Rampant housing affordability and supply issues have left the majority of Canadians feeling uncertain about the prospect of buying or selling a home.
Fifty-nine percent of respondents to a RE/MAX Canada-commissioned Leger survey indicated that they have at least one concern related to buying or selling their home in 2023.
The greatest sources of stress were deemed to be the rising cost of living and inflation (34%) and a lack of affordable housing (25%). Another 25% worried that the rising cost of rent would impact their ability to save for and eventually purchase a home.
The survey is part of RE/MAX Canada's 2023 Industry Trends Report, which examines how key economic and transaction trends will impact buyers and sellers, the real estate industry, and the broader economy over the coming year.
Addressing the affordability and supply crisis should be a top priority for governments across Canada -- a sentiment shared by 66% of those surveyed -- while 41% believe that removing zoning and development red tape is a "key measure" to alleviating the issue.
"The potential wide-spread impacts of our housing crisis can be mitigated, but challenges need to be tackled in a coordinated, strategic effort by all levels of government," said Christopher Alexander, President of RE/MAX Canada.
"I encourage visionary thinking and solutions that may include reforming municipal zoning laws to allow for a greater diversity of housing; expanding capacity for laneway developments; and using available land to drive housing supply in a manner that doesn’t compromise climate adaption and mitigation efforts."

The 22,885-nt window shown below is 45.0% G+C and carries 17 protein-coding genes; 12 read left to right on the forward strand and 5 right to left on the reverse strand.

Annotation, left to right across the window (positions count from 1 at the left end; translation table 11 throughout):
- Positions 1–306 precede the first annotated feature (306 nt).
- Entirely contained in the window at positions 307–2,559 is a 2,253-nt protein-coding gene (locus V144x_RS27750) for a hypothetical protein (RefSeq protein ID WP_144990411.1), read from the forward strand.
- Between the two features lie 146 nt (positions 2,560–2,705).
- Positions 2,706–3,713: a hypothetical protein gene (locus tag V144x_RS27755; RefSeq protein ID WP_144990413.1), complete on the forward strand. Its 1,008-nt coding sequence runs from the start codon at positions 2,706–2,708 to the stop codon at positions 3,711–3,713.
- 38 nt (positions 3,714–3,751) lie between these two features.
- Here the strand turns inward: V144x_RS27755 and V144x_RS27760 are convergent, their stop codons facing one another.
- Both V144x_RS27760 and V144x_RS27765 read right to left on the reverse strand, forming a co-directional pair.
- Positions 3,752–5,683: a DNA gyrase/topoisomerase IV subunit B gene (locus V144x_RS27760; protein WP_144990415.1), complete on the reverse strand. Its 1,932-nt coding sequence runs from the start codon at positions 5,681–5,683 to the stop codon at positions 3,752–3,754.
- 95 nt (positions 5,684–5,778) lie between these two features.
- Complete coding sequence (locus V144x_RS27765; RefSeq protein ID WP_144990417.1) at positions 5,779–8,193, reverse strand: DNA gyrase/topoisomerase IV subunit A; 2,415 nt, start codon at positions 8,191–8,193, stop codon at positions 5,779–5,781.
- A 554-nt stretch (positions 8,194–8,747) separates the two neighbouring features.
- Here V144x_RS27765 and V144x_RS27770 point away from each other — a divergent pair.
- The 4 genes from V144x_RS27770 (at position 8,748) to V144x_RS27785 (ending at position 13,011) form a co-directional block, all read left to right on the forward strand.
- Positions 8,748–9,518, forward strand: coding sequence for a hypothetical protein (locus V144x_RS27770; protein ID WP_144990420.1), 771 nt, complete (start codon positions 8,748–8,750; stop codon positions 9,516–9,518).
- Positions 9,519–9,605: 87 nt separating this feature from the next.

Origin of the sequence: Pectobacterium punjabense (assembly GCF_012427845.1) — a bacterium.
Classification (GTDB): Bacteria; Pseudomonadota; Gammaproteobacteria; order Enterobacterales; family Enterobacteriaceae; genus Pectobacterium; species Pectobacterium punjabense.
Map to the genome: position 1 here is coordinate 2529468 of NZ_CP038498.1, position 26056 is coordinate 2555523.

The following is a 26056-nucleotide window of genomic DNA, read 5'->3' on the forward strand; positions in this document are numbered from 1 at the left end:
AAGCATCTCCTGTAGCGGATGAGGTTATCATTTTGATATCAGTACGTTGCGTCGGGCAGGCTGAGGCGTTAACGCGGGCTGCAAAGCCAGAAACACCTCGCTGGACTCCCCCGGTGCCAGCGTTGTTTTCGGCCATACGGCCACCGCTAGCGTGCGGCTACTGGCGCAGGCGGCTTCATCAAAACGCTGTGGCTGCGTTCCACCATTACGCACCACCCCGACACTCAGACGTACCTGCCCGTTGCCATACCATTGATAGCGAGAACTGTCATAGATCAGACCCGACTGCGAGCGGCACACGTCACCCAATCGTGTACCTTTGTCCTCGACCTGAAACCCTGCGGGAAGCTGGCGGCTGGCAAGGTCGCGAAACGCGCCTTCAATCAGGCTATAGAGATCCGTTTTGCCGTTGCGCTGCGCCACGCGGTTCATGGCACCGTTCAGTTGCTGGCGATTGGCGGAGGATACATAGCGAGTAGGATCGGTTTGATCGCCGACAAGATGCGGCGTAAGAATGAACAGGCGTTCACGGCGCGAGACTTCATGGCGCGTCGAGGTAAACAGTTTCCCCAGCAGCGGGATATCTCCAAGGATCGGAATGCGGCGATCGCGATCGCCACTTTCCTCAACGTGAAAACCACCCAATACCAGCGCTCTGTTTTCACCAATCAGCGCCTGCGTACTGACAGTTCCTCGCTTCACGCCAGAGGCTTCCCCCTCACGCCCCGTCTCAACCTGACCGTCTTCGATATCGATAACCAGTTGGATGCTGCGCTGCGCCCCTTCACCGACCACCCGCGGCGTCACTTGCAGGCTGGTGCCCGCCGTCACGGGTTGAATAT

Sixty-six percent of respondents indicated that protecting the environment would factor into their future real estate transactions. RE/MAX Canada noted that the Government of Ontario's plans to develop the Greenbelt have been a "particularly contentious topic."
Locally, the Greater Toronto Area is expected to see residential sale and rental prices rise, due in part to increased immigration and the rising cost of living, unless more inventory hits the market. A similar trend will play out in Vancouver, compounded by move-over buyers, and in Edmonton, as Canadians head for the dwindling faction of affordable cities across the country.
"Our severe lack of supply in every town, community, and city across the country seeps into almost every facet of the lives of Canadians," said Elton Ash, Executive Vice President, RE/MAX Canada.
"Not only are their housing options being impacted, but a tighter housing market may compromise job prospects, among other things, placing even greater urgency on governments and housing industry experts to address Canada’s affordability crisis."
On an industry level, Alexander said the changing market could result in some "major shifts" in how realtors run their business, and cautioned that the economic slowdown may result in some consolidation of brokerages.
Beyond buyers, sellers, and realtors, the effects of affordability and supply challenges are felt on a much grander scale -- according to Statistics Canada, the Real Estate and Rental and Leasing (RERL) sector contributes more than $266B annually to Canada’s gross domestic product (GDP).